- SNP said retirement age should be frozen with pensions rising to £160 a week
- Parts of Scotland have among the lowest life expectancies in the UK
Raising the retirement age is unfair on Scottish pensioners because they die younger, Nicola Sturgeon declared yesterday. She is pictured at the Westerton Care Home during an election campaign visit in Glasgow
Raising the retirement age is unfair on Scottish pensioners because they die younger, Nicola Sturgeon declared yesterday.
The SNP demanded the retirement age be frozen - in a move which would cost billions of pounds - as the latest price of propping up Ed Miliband in Downing Street in the event of a hung Parliament.
Miss Sturgeon said the rising retirement age was particularly unfair for pensioners in Scotland because they don’t live as long as their counterparts in the rest of the country. At the same time, she issued a demand for a huge inflation-busting increase in the State pension, which would cost billions of pounds more.
Miss Sturgeon said the flat rate pension should increase to ‘at least’ £160 a week. It is currently £113.
Parts of Scotland have among the lowest life expectancies of any part of the UK. In central Glasgow it is less than 73 years for men and for women less than 79.
Across Scotland the figure is about 76 for men and 80 for women. In England and Wales the figures are nearly 79 for men and nearly 83 for women.
But various studies have linked lower life expectancy in Scotland to higher rates of alcohol consumption, smoking, and poor diet. It is also linked to levels of poverty and housing.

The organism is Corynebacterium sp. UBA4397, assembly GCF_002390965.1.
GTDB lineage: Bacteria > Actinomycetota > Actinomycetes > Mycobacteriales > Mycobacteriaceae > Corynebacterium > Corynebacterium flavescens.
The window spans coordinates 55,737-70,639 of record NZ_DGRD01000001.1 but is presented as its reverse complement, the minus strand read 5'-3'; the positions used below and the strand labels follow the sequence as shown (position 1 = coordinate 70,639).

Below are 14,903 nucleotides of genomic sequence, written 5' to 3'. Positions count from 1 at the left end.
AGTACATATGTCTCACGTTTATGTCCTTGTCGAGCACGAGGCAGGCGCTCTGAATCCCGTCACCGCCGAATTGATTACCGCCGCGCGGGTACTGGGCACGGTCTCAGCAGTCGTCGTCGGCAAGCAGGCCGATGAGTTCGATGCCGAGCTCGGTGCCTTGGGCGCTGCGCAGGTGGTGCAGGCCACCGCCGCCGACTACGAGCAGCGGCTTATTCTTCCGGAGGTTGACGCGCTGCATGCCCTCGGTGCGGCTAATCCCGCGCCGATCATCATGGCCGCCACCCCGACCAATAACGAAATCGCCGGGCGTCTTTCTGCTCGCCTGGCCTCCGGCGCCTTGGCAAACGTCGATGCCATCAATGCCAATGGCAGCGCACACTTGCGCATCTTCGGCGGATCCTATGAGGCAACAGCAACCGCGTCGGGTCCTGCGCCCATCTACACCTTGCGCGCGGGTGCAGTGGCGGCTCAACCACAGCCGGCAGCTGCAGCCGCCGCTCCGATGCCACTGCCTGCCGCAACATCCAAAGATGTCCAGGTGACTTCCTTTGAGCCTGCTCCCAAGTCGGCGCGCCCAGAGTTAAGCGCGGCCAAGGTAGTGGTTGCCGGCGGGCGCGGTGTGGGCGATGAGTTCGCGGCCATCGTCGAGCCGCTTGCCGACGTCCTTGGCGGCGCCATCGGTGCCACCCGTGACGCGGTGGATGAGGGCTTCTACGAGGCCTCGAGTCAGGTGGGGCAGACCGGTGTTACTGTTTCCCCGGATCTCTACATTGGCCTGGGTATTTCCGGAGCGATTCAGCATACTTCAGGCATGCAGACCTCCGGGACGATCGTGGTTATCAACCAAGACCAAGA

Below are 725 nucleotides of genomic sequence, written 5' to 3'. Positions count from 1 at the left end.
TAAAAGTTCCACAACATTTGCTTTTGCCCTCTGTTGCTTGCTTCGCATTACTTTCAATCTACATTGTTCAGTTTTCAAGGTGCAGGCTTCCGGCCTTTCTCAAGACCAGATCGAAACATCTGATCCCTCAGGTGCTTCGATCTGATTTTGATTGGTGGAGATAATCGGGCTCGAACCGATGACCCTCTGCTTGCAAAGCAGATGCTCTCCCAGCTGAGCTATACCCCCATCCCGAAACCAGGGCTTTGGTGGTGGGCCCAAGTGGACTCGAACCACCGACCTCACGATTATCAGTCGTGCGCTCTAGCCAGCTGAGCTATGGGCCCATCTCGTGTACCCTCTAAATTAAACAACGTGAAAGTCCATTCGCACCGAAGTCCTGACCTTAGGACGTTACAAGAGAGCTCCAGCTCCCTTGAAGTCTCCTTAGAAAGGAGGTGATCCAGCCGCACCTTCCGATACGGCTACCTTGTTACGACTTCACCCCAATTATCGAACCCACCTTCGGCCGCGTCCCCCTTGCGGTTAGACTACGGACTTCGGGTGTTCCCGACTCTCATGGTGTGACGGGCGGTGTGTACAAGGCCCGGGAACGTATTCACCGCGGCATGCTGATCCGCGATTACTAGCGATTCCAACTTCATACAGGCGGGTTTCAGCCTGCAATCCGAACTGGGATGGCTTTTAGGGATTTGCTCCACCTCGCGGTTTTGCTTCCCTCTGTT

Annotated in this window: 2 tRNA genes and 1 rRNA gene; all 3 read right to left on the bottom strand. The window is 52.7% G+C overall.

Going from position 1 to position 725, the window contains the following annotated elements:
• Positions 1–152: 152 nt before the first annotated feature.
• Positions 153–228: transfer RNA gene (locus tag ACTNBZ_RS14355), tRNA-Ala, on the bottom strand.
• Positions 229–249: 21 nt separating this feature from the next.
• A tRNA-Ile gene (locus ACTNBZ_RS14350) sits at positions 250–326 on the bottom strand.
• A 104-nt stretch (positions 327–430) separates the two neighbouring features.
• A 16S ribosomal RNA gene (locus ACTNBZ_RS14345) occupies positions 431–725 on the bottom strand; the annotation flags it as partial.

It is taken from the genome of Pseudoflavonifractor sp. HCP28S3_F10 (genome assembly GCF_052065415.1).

Her comments will raise concerns that the SNP will demand a more expensive pension system across the whole of the UK which will benefit Scotland most.
Speaking on a visit to a care home in East Dunbartonshire, Miss Sturgeon said: ‘The Tory/Lib Dem government’s plan to further increase the state pension age is a worry to people across the UK who are planning for their future, but the failure to take Scotland’s specific circumstances into account is particularly unfair.
‘Our comparatively low life expectancy rate is an issue which I will do everything in my power to change but in the meantime it would be completely unacceptable for people in Scotland who have paid in to a state pension all of their lives to lose out.’
‘That is why SNP MPs will reject any plans for a further increase in the state pension age.’
‘Our pensioners have contributed hugely to society and are entitled to get a fair deal in their retirement in return.
She said the SNP would ensure that ‘the contribution older people have made throughout their lives is recognised’ if they hold the balance of power after the election.
Miss Sturgeon said the flat rate pension should increase to ‘at least’ £160 a week. It is currently £113
Miss Sturgeon also issued a demand for the single tier pension to increase to at least ‘to ensure pensioners are no longer subjected to the scourge of means-tested benefits.’
A Conservative Party spokesman said: ‘Capping the state pension age in Scotland will cost hardworking taxpayers across Britain more than £12.5 billion.
‘This gives another glimpse into a future with Ed Miliband as Prime Minister, in the SNP’s pocket – meaning more borrowing, more spending, and more debt than our children could ever hope to repay.’
On Sunday Miss Sturgeon said the SNP would be prepared to prop up a minority Labour government even if Ed Miliband lost the election.
She said the party’s MPs would vote to support Labour even if the party won fewer seats than the Conservatives on May 7.
The SNP have demanded an end to ‘austerity’ and for the Trident nuclear missile system to be scrapped.
For many years, the UK state pension age for men was 65 and the state pension age for women was 60.
But from 2020, both men and women’s retirement age will be 66, increasing to 67 between 2026 and 2028, and then linked to life expectancy after that. The government will then review the state pension age every five years.
During last year’s referendum campaign, the SNP argued the level should only increase to 66 in Scotland, because a lower life expectancy means pensioners receive between £10,000 and £11,000 less.